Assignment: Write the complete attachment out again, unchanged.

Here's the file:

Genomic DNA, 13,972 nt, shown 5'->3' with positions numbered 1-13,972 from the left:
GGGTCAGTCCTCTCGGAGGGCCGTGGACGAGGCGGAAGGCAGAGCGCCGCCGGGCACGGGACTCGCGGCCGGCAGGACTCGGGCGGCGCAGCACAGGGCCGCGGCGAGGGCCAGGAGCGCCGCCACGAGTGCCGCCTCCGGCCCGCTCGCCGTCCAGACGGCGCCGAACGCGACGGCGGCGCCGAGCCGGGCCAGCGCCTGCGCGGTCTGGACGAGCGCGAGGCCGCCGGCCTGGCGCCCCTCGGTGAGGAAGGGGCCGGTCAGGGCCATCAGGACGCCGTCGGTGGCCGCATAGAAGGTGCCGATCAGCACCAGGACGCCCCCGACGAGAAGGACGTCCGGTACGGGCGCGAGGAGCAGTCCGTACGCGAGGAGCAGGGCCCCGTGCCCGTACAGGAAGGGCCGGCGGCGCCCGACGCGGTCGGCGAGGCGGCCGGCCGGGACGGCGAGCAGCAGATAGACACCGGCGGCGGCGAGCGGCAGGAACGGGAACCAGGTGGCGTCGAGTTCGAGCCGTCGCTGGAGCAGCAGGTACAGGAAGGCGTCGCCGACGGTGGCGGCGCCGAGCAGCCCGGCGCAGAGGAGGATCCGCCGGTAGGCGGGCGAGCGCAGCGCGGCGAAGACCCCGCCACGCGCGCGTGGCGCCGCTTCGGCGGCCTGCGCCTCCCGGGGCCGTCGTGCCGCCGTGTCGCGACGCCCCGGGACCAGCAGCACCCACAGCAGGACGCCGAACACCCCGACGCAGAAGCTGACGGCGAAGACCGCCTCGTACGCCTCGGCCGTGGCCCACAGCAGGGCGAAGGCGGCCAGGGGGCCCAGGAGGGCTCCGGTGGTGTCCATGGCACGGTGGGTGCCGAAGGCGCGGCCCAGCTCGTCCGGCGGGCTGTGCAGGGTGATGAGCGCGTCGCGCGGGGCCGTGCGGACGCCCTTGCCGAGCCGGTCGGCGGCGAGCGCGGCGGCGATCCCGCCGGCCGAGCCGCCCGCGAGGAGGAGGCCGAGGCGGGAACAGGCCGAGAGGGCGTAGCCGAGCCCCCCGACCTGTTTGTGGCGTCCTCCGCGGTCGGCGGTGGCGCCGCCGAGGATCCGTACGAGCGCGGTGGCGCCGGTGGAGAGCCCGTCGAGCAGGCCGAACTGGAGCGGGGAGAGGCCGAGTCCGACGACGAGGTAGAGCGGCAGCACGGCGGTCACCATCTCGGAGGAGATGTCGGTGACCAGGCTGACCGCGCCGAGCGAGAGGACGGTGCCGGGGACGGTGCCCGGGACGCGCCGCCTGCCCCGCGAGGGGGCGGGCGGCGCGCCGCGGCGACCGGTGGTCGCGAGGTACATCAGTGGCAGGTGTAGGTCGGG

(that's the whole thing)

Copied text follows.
Genomic DNA, 13,972 nt, shown 5'->3' with positions numbered 1-13,972 from the left:
GGGTCAGTCCTCTCGGAGGGCCGTGGACGAGGCGGAAGGCAGAGCGCCGCCGGGCACGGGACTCGCGGCCGGCAGGACTCGGGCGGCGCAGCACAGGGCCGCGGCGAGGGCCAGGAGCGCCGCCACGAGTGCCGCCTCCGGCCCGCTCGCCGTCCAGACGGCGCCGAACGCGACGGCGGCGCCGAGCCGGGCCAGCGCCTGCGCGGTCTGGACGAGCGCGAGGCCGCCGGCCTGGCGCCCCTCGGTGAGGAAGGGGCCGGTCAGGGCCATCAGGACGCCGTCGGTGGCCGCATAGAAGGTGCCGATCAGCACCAGGACGCCCCCGACGAGAAGGACGTCCGGTACGGGCGCGAGGAGCAGTCCGTACGCGAGGAGCAGGGCCCCGTGCCCGTACAGGAAGGGCCGGCGGCGCCCGACGCGGTCGGCGAGGCGGCCGGCCGGGACGGCGAGCAGCAGATAGACACCGGCGGCGGCGAGCGGCAGGAACGGGAACCAGGTGGCGTCGAGTTCGAGCCGTCGCTGGAGCAGCAGGTACAGGAAGGCGTCGCCGACGGTGGCGGCGCCGAGCAGCCCGGCGCAGAGGAGGATCCGCCGGTAGGCGGGCGAGCGCAGCGCGGCGAAGACCCCGCCACGCGCGCGTGGCGCCGCTTCGGCGGCCTGCGCCTCCCGGGGCCGTCGTGCCGCCGTGTCGCGACGCCCCGGGACCAGCAGCACCCACAGCAGGACGCCGAACACCCCGACGCAGAAGCTGACGGCGAAGACCGCCTCGTACGCCTCGGCCGTGGCCCACAGCAGGGCGAAGGCGGCCAGGGGGCCCAGGAGGGCTCCGGTGGTGTCCATGGCACGGTGGGTGCCGAAGGCGCGGCCCAGCTCGTCCGGCGGGCTGTGCAGGGTGATGAGCGCGTCGCGCGGGGCCGTGCGGACGCCCTTGCCGAGCCGGTCGGCGGCGAGCGCGGCGGCGATCCCGCCGGCCGAGCCGCCCGCGAGGAGGAGGCCGAGGCGGGAACAGGCCGAGAGGGCGTAGCCGAGCCCCCCGACCTGTTTGTGGCGTCCTCCGCGGTCGGCGGTGGCGCCGCCGAGGATCCGTACGAGCGCGGTGGCGCCGGTGGAGAGCCCGTCGAGCAGGCCGAACTGGAGCGGGGAGAGGCCGAGTCCGACGACGAGGTAGAGCGGCAGCACGGCGGTCACCATCTCGGAGGAGATGTCGGTGACCAGGCTGACCGCGCCGAGCGAGAGGACGGTGCCGGGGACGGTGCCCGGGACGCGCCGCCTGCCCCGCGAGGGGGCGGGCGGCGCGCCGCGGCGACCGGTGGTCGCGAGGTACATCAGTGGCAGGTGTAGGTCGGG